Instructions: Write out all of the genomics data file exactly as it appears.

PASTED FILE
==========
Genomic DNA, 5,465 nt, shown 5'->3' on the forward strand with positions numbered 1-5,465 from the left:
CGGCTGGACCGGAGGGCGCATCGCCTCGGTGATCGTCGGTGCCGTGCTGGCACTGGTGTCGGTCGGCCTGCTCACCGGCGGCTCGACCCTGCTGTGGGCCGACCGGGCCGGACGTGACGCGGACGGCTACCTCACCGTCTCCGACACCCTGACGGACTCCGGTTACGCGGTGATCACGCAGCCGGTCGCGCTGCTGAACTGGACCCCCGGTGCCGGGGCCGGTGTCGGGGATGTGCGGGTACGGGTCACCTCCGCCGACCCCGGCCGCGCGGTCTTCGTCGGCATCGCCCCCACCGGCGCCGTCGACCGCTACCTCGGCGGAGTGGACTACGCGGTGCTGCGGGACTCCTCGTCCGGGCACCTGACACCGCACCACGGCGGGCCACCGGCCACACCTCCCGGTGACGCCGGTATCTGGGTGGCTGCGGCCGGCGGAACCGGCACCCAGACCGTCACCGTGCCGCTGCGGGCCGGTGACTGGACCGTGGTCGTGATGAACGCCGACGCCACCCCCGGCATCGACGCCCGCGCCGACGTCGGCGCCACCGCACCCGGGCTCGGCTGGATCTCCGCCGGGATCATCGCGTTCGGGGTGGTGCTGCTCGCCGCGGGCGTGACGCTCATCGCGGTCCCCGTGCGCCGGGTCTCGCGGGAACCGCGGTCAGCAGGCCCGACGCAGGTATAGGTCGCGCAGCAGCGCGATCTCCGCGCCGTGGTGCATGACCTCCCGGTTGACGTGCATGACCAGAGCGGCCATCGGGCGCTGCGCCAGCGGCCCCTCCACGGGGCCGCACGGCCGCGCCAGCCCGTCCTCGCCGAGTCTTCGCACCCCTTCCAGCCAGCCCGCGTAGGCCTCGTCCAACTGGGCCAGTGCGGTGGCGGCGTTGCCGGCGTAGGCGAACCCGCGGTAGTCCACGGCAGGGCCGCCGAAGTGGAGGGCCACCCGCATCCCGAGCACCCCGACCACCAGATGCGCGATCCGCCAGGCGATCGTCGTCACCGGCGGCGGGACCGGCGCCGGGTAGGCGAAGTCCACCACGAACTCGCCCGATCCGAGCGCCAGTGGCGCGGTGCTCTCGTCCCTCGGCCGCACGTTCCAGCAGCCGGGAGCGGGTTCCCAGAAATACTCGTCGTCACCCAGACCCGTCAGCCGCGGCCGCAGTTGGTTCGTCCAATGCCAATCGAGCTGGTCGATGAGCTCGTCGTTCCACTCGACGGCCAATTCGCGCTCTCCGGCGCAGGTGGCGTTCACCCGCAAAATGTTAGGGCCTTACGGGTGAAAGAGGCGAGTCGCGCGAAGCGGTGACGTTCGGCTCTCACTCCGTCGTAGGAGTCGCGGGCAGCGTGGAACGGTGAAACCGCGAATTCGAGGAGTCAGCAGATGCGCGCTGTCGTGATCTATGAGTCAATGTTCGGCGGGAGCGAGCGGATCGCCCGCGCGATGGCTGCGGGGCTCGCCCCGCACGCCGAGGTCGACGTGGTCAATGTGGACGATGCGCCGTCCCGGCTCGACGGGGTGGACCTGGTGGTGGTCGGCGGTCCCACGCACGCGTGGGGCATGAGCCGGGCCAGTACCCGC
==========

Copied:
Genomic DNA, 5,465 nt, shown 5'->3' on the forward strand with positions numbered 1-5,465 from the left:
CGGCTGGACCGGAGGGCGCATCGCCTCGGTGATCGTCGGTGCCGTGCTGGCACTGGTGTCGGTCGGCCTGCTCACCGGCGGCTCGACCCTGCTGTGGGCCGACCGGGCCGGACGTGACGCGGACGGCTACCTCACCGTCTCCGACACCCTGACGGACTCCGGTTACGCGGTGATCACGCAGCCGGTCGCGCTGCTGAACTGGACCCCCGGTGCCGGGGCCGGTGTCGGGGATGTGCGGGTACGGGTCACCTCCGCCGACCCCGGCCGCGCGGTCTTCGTCGGCATCGCCCCCACCGGCGCCGTCGACCGCTACCTCGGCGGAGTGGACTACGCGGTGCTGCGGGACTCCTCGTCCGGGCACCTGACACCGCACCACGGCGGGCCACCGGCCACACCTCCCGGTGACGCCGGTATCTGGGTGGCTGCGGCCGGCGGAACCGGCACCCAGACCGTCACCGTGCCGCTGCGGGCCGGTGACTGGACCGTGGTCGTGATGAACGCCGACGCCACCCCCGGCATCGACGCCCGCGCCGACGTCGGCGCCACCGCACCCGGGCTCGGCTGGATCTCCGCCGGGATCATCGCGTTCGGGGTGGTGCTGCTCGCCGCGGGCGTGACGCTCATCGCGGTCCCCGTGCGCCGGGTCTCGCGGGAACCGCGGTCAGCAGGCCCGACGCAGGTATAGGTCGCGCAGCAGCGCGATCTCCGCGCCGTGGTGCATGACCTCCCGGTTGACGTGCATGACCAGAGCGGCCATCGGGCGCTGCGCCAGCGGCCCCTCCACGGGGCCGCACGGCCGCGCCAGCCCGTCCTCGCCGAGTCTTCGCACCCCTTCCAGCCAGCCCGCGTAGGCCTCGTCCAACTGGGCCAGTGCGGTGGCGGCGTTGCCGGCGTAGGCGAACCCGCGGTAGTCCACGGCAGGGCCGCCGAAGTGGAGGGCCACCCGCATCCCGAGCACCCCGACCACCAGATGCGCGATCCGCCAGGCGATCGTCGTCACCGGCGGCGGGACCGGCGCCGGGTAGGCGAAGTCCACCACGAACTCGCCCGATCCGAGCGCCAGTGGCGCGGTGCTCTCGTCCCTCGGCCGCACGTTCCAGCAGCCGGGAGCGGGTTCCCAGAAATACTCGTCGTCACCCAGACCCGTCAGCCGCGGCCGCAGTTGGTTCGTCCAATGCCAATCGAGCTGGTCGATGAGCTCGTCGTTCCACTCGACGGCCAATTCGCGCTCTCCGGCGCAGGTGGCGTTCACCCGCAAAATGTTAGGGCCTTACGGGTGAAAGAGGCGAGTCGCGCGAAGCGGTGACGTTCGGCTCTCACTCCGTCGTAGGAGTCGCGGGCAGCGTGGAACGGTGAAACCGCGAATTCGAGGAGTCAGCAGATGCGCGCTGTCGTGATCTATGAGTCAATGTTCGGCGGGAGCGAGCGGATCGCCCGCGCGATGGCTGCGGGGCTCGCCCCGCACGCCGAGGTCGACGTGGTCAATGTGGACGATGCGCCGTCCCGGCTCGACGGGGTGGACCTGGTGGTGGTCGGCGGTCCCACGCACGCGTGGGGCATGAGCCGGGCCAGTACCCGC